• Invest in – and use – a decent digital camera. Before-and-after and side-by-side photos come in handy when evaluating research results. It’s also a great way to show off your work to your board of directors or Greens Committee.

Keep Improving
DIY research is an excellent way to make your course the best it can be without breaking the bank. It’s an efficient way to test new products, equipment and techniques so you know exactly what to expect when you incorporate them full-scale into your course management plan.


DIY Landscaping Approaches

April 4, 2011

Landscaping is one of the most common do-it-yourself projects out there. Almost everyone has planted a tree, shrub or flowering plant, and the DIY shows on television make the whole process look simple and doable in a weekend. Although landscape design and installation doesn’t require the same precision as brain surgery, there are still some really important underlying principles that need to be considered for the landscape to be successful. It would take far more space than this blog allows to cover them in detail, so I have simplified it to 5 key points and provided a few references at the end for more information.

1. Planning
Just as with most successful projects, good landscape design requires planning. The planning involves first analyzing the site where the new (or renovated) landscape will be installed. Included in this analysis is determining the environmental factors that will impact plant growth such as light conditions, soil type and drainage patterns. You should also note if there are existing features on the site like plants, buildings, or walkways that will need to be designed around.

2. Determining Function
Once you’ve decided what you have to work with on the site (soil, light conditions, etc.) the next step it to decide the function of the new landscape. Is it simply for aesthetics, maybe to highlight the entrance to a facility or building? Does it need to screen something or direct traffic around an area? Will it serve as a windbreak to protect an area? These are just a few examples, but there certainly are many more. In many cases the function of a landscape directly determines plant selection for the project.

3. Design Consideration
After the environmental factors have been considered and the landscape’s function determined, the design process can begin. During this phase the basic elements of design such as shape, texture, and color should be considered, in addition to the specific principles of landscape design. Understanding and implementing the complete array of landscape design principles is particularly important when large-scale designs (like a site master plan or residential backyard) are being created. On the other hand, for smaller individual projects which are more likely the type to be done on a golf course or municipal park, focusing on the shape of the planting area and the plants, as well as the texture and color of the plants and hardscapes will likely be sufficient.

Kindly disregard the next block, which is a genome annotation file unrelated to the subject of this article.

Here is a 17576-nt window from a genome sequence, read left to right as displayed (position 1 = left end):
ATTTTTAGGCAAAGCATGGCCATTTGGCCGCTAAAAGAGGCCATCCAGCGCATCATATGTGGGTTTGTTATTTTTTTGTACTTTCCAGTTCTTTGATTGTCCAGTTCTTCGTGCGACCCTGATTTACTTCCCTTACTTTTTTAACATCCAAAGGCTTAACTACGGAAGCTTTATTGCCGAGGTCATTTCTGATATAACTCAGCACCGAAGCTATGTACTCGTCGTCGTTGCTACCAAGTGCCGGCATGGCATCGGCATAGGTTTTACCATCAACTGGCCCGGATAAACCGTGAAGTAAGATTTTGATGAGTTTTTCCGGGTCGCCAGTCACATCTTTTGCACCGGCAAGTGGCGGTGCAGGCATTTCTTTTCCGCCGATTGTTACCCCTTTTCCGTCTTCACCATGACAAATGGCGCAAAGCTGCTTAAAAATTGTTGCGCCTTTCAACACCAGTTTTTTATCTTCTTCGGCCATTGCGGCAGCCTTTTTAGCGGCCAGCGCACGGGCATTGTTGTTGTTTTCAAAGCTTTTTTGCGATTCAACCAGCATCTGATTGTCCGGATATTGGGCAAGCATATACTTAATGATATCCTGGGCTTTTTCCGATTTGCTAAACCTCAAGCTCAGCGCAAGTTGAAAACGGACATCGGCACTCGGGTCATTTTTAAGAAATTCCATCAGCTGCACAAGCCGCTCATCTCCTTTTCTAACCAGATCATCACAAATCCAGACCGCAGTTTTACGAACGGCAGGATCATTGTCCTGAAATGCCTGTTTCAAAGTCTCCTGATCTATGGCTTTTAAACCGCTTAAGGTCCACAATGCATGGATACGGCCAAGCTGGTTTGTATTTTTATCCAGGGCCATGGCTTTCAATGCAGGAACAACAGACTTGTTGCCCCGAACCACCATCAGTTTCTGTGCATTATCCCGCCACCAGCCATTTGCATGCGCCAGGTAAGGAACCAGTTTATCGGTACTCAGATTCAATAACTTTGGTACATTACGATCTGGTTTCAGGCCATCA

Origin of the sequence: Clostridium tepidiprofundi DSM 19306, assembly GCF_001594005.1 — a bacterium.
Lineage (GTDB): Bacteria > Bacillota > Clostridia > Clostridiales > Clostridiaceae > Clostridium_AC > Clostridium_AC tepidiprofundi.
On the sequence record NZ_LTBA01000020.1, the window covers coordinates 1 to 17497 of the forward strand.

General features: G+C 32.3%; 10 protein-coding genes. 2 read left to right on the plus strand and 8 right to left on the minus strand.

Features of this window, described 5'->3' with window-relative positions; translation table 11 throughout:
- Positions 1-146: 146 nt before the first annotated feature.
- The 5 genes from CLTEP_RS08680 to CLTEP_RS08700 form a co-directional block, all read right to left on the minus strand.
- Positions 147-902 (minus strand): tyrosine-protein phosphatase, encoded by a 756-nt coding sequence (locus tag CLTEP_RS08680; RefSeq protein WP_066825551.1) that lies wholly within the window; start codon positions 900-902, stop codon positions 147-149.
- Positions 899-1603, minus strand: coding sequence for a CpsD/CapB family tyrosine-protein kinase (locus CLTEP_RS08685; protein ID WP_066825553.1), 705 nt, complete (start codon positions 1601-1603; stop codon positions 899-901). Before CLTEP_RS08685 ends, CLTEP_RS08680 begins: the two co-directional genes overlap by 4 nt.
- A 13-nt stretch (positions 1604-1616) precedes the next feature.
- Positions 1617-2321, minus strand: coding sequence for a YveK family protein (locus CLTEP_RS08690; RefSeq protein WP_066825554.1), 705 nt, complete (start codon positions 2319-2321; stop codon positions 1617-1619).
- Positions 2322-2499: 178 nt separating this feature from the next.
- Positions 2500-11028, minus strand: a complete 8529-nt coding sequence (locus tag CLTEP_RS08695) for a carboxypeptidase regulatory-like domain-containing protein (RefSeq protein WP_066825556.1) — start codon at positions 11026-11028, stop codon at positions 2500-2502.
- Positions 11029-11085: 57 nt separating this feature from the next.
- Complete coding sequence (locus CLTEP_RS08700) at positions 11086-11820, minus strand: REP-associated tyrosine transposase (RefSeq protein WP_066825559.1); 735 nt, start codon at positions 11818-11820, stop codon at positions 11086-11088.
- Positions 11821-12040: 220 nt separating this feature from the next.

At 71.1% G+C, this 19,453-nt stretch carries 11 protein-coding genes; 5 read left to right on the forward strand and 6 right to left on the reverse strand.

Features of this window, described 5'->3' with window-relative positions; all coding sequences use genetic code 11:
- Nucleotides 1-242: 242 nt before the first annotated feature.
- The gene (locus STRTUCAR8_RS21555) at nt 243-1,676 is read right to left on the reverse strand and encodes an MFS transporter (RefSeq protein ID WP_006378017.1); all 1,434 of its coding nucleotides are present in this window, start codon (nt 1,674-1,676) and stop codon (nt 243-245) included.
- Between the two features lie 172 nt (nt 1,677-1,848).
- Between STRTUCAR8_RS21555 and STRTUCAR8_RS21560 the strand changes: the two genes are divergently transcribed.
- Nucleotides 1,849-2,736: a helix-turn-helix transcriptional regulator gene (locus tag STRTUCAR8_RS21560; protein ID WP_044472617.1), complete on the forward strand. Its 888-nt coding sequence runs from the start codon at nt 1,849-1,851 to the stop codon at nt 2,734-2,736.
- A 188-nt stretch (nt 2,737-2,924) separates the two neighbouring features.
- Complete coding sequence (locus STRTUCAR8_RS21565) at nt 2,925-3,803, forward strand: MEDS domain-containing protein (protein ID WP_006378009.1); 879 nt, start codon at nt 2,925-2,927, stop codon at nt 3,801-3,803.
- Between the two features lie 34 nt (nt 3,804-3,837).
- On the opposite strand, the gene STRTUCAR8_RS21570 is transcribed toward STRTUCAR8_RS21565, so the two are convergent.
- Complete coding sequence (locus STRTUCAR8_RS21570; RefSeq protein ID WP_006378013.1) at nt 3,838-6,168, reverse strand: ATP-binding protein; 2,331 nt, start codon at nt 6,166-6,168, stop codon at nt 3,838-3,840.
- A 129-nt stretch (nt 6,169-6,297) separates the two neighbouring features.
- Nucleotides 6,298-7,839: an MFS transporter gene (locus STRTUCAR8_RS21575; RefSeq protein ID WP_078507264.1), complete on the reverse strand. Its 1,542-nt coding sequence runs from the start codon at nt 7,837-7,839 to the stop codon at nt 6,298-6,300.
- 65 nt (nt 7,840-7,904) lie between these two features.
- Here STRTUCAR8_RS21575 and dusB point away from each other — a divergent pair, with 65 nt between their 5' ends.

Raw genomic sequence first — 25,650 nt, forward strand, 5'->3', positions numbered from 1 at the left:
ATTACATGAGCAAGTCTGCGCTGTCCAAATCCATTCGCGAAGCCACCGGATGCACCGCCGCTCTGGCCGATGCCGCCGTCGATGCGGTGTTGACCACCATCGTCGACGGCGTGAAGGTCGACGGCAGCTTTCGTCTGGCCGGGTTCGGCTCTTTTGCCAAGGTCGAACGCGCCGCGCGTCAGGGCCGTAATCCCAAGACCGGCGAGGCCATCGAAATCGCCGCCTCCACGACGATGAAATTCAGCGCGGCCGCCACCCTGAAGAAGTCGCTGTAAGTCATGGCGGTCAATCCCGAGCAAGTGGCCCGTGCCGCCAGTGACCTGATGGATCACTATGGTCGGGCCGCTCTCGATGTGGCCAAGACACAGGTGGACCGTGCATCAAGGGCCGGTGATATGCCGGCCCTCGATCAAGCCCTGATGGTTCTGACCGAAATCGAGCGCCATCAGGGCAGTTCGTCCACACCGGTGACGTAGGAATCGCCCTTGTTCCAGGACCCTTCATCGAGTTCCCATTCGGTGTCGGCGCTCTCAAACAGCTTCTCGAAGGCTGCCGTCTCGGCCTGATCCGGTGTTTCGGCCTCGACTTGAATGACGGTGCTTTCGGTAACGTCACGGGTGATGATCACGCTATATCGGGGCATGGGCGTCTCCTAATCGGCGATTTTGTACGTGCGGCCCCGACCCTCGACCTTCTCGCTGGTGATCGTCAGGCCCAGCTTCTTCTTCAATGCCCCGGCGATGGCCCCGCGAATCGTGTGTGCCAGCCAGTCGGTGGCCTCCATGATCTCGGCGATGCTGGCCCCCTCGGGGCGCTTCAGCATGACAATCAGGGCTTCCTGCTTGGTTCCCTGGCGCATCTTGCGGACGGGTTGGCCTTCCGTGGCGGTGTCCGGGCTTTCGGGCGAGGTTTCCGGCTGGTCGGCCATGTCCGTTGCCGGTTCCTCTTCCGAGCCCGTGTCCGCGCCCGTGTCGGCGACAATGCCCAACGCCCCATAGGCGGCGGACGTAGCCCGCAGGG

4. Hardscape Selection
Hardscapes are any non-plant part of the landscape and include such things as concrete pavers, natural stone, poured concrete and wood. There is a whole range of hardscape materials that can be used in our climate and often the selection of a particular product is based on its aesthetic qualities (color and texture), price and availability, and ease of installation. Another consideration I suggest is the product’s sustainability. Is it made from recycled materials? Or, is it a permeable material that allows rainfall to pass through it and reenter the groundwater supply? There are a number of great resources available that describe pros and cons of different hardscape materials and they can be used to direct decisions about hardscapes.

5. Plant Selection
Matching a plant to the growing environment of the landscape site is the most important step in plant selection. Once this is addressed, then you can narrow your selection based on aesthetic features of a plant such as form, texture and color. One way to maximize the visual appeal of a landscape is to mass plants together in groups. The mature size of the plant impacts how many plants should be in the mass. Larger plants such as shrubs can have fewer plants, while a group of smaller perennials really need to have more plants (5-7 or so) in order to provide enough visual appeal. Combining plants with different sized leaves creates a nice contrast of textures and this adds visual interest. And certainly choosing plants with a long blooming period can provide lots of color in the landscape. Instead of relying just on flowers for color, be sure to include plants with unique and colorful leaves since the leaves will be persistent in the landscape all season long and provide color even when plants aren’t flowering.

Below are some examples of landscape plantings





Here are a few resources for more information:
Iowa State University Extension publications available at:
Landscape Plants for the Midwest (PM 0212)
Perennials for Sun (PM 1914)
Perennials for Shade (PM 1913)

Ortho’s All About Landscaping, by Kellum and McKinley

Ann Marie ZanDerZanden
Professor & Associate Director for ISU Center for Excellence in Learning and Teaching
Iowa State University